The multi-call mechanism can be extended further to include code other than the system calls, error checking, and loops in the multi-call. Specifically, we can extend the basic code-motion transformations to identify a clusterable region, possibly containing arbitrary code, that can then be added to the body of a multi-call. Optimization techniques like dead-code elimination, loop invariant elimination, redundancy elimination, and constant propagation can then be applied to optimize the program. For example, the data transformation code in programs such as compression or multimedia encoding/decoding can be included in the multi-call.
Another avenue of optimization is to replace general purpose code in the kernel by compiler-generated case-specific code in user-space. Examples of such general code are the register saves and restores executed by the kernel before and after each system call. Since the kernel does not know which registers are actually used by the application process, it must save and restore all of them. This can be quite expensive on processors with a large number of registers. However, the compiler has this information, and it can therefore generate specialized user-space code for saving and restoring registers. Simulations using this strategy for a 3 parameter read system call on the Intel StrongARM processor show up to 20% reduction in the number of cycles required to enter the kernel. Other such examples include the general permission checking performed by each system call. Note that both of the above extensions require use of a trusted compiler for safety reasons.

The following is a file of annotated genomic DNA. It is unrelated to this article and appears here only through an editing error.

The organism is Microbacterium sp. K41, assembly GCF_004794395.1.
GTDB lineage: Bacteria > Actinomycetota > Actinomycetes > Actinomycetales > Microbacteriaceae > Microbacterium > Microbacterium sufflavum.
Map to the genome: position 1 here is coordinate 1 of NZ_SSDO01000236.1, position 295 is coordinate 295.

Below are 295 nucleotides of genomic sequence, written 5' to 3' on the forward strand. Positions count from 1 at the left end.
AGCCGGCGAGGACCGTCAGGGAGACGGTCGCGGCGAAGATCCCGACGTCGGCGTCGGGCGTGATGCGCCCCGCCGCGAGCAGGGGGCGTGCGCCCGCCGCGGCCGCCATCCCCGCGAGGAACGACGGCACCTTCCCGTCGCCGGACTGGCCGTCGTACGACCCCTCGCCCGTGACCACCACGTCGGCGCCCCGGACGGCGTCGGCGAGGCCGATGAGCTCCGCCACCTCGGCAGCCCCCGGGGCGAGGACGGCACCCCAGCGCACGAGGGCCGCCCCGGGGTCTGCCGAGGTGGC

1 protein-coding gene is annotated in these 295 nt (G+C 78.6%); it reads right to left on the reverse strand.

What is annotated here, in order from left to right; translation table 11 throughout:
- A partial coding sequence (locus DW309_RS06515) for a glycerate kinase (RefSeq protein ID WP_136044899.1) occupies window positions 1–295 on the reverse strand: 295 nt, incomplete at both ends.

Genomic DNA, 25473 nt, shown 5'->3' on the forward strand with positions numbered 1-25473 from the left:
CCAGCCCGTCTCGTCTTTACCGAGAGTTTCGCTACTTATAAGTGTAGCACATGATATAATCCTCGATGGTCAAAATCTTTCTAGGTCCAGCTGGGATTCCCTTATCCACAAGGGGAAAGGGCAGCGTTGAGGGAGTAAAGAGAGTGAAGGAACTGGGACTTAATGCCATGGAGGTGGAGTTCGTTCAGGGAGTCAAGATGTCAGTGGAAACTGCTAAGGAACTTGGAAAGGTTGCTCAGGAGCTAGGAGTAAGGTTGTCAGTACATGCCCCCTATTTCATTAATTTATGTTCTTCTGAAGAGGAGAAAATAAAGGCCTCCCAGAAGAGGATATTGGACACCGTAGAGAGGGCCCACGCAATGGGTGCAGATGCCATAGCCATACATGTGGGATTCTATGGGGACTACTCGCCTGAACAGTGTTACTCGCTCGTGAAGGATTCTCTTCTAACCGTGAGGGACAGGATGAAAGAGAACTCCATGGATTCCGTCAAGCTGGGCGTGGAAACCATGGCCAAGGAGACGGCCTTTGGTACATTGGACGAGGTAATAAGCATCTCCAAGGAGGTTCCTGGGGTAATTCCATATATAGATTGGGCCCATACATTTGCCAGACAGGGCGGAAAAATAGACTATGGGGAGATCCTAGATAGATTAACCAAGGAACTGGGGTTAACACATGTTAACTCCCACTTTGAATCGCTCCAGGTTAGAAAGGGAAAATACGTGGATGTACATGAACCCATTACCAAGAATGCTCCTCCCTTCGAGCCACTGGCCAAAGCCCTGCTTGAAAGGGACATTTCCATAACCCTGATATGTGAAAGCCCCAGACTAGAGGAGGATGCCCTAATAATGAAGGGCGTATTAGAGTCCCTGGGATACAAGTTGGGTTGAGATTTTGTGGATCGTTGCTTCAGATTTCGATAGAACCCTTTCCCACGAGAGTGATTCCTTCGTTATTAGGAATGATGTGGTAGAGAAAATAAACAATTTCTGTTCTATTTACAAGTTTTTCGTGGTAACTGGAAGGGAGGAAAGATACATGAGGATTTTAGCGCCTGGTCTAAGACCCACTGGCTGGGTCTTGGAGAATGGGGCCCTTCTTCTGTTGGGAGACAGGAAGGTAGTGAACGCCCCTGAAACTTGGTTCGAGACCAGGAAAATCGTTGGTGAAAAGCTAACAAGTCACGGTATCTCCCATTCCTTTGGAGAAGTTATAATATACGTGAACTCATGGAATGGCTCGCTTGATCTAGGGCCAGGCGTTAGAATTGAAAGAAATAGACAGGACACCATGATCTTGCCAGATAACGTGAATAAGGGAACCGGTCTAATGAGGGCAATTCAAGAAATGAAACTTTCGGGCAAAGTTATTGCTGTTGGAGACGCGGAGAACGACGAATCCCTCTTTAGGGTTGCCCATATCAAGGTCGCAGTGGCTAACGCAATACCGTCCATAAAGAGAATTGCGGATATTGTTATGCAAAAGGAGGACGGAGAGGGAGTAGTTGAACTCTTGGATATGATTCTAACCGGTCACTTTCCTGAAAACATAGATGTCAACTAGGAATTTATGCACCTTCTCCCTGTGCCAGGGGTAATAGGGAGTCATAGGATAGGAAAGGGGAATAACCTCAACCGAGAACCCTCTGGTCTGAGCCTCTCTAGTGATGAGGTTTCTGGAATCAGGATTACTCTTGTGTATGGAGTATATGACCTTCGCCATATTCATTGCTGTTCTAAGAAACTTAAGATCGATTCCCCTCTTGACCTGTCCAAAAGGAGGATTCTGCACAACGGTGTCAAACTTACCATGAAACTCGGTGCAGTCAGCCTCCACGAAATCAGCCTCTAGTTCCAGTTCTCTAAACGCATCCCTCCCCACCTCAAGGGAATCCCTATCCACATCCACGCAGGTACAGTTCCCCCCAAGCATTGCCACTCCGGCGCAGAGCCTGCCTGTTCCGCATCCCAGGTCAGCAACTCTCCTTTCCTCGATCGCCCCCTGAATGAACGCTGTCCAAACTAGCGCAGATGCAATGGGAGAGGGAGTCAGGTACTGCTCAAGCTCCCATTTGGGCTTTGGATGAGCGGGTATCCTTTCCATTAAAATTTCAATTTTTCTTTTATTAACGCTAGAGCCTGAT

The profiling and compiler-based optimization can also be used to enable controlled information sharing between address spaces. Traditionally, components in different address spaces optimize their internal behavior not knowing what type of interactions will be received from other address spaces. For example, the operating system conserves battery power by switching hardware devices such as the CPU, display, hard disk, and wireless cards into power-saving modes based on a period of inactivity. These policies are generally based on statistical models of application behavior that attempt to predict future (in)activity based on patterns of past activity. Because of their stochastic nature, they can be quite inaccurate for individual applications, and result in significant performance overheads [21,22,23]. However, by carefully exposing some of the components internal state to other address spaces using a translucent boundary API, each address space can optimize its behavior to better match the requirements of other system components, and hence aim for a global optimum. The profiling and compiler techniques can be used to collect and generate the information at the application's translucent boundary API to the kernel. The same approach can be used for compiler assisted scheduling, where an adaptive scheduler can fine-tune the scheduling policy based on the processes running in the system and their requirements. The compiler could place "yield" points within the body of the program to indicate schedulable regions and changes in requirements. Conversely, if the kernel exposes changes in the state of an existing resource, e.g., a reduction in CPU speed to conserve power, the application process may be able to adapt its internal algorithms  to degrade the service gracefully while still satisfying user requirements.
Finally, note that the same principles can be applied to any address space crossing, including distributed programs where the ``boundary crossing'' cost involving network communication may have a delay of tens or hundreds of milliseconds. In particular, clustering multiple remote procedure calls (or remote method invocations in distributed object systems such as CORBA and Java RMI) can lead to significant savings . Furthermore, more general code movement techniques such as moving client code to the server or server code to the client when appropriate can also be used . Note that the object migration techniques used in systems such as Emerald  have the same goal, but without the systematic support provided by our profiling and compiler techniques.